The Siberian is a fairly large and sturdy cat with a sweet expression. They are considered the national cat of Russia. Their body is similar to The Norwegian Forest. The Siberian is a strong and powerfully built cat, made up for survival in tough conditions. Their body is long and well muscled. The eyes are very large, oval and slightly slanted. There is no relationship between eye color and coat color/pattern. The ears are medium size with rounded tips and their tail is moderately long, and thick with rounded tip. The weight of the Siberian is 10 to 20 pounds. They are one of the largest domesticated cats.
The Siberian cat has a semi-longhaired and water resistant coat that is strong, copious and oily. Their undercoat is dense and abundant. All colors and marking are allowed but they always have three dense layers. The most common colors are: brown classic tabby, Red shaded tabby, Tortie tabby and Brown Mackerel tabby.
Siberian Cats are very affectionate, sweet temperament and have a dog like personality. They are very smart and learn quickly. They are sensible and moderate cat in all ways, not to placid, not overly vocal and never run off and hide under a chair or bed when seeing a stranger. Siberians are slow to mature, taking as long as 5 years to reach full maturity.
Is Siberian the right Breed for You?
They are best paired with an owner that is present everyday. Someone who is out of town a great deal, or who wants a cat that is more shy and retiring should not choose this breed. Siberians loves to jump, run and have a fascination with water. Siberians are very friendly and get along well with other animals, including dogs. They also can get along well with young children.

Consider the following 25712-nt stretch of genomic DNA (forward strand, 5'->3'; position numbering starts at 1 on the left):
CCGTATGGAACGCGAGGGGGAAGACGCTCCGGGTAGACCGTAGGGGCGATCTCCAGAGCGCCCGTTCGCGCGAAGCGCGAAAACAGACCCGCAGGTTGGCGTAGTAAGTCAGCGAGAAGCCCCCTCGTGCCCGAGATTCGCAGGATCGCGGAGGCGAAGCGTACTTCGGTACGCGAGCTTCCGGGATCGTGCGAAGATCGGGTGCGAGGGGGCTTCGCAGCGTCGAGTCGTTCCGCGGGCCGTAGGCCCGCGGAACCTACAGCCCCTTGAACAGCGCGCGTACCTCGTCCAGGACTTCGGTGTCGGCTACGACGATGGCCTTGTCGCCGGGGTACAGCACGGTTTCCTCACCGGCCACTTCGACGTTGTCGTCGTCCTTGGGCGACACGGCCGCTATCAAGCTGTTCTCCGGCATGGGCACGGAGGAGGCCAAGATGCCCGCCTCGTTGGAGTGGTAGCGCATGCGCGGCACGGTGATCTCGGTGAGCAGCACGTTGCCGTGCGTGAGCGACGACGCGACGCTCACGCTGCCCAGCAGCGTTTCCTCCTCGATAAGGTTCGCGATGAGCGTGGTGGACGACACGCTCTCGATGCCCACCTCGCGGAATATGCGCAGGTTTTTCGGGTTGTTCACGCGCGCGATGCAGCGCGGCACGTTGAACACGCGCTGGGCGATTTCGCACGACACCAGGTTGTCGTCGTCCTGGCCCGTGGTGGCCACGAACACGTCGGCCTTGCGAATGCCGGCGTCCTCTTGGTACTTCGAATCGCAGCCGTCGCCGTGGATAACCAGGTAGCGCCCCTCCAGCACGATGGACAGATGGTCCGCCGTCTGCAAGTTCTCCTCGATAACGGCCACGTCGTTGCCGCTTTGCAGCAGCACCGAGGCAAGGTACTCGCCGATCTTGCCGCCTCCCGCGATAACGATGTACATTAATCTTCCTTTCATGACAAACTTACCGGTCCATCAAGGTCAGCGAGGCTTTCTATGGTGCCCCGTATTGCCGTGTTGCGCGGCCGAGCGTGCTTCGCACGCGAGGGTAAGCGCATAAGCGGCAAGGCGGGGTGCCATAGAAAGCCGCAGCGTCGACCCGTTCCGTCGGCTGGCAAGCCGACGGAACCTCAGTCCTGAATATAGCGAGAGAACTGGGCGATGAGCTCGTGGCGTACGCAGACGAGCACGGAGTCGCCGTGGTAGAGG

Siberian Life Expectancy
The life expectancy of the Siberian is around 15 or more years.
Siberian Health Problems
Though the Siberian Cat is susceptible to common ailments to which all cats are susceptible, there are no major known health concerns with this breed.
Siberian Care and Grooming
The Siberian cat requires weekly grooming and regular brushing may be needed. Brush them twice a week with a pig-bristle brush to help manage their coat. When the cat is shedding can be very useful a rubber brush or massage to get their loose hair out of the coat. Bathing is optional. The Siberian cats should not be bathed more often than once every six weeks to keep their skin from drying out. It is recommended for all cats and household pets to have annual vaccinations, veterinary checkups, and a quality diet. Keep the ears clean and their claws trim.
The Siberian are average shedder; you’ll find hair stuck to your couch, carpets, clothes and everything else in your home, although they are not considered too bad for those with allergies as many breeders and owners claim to have had no trouble with allergy sufferers owning Siberian Cats.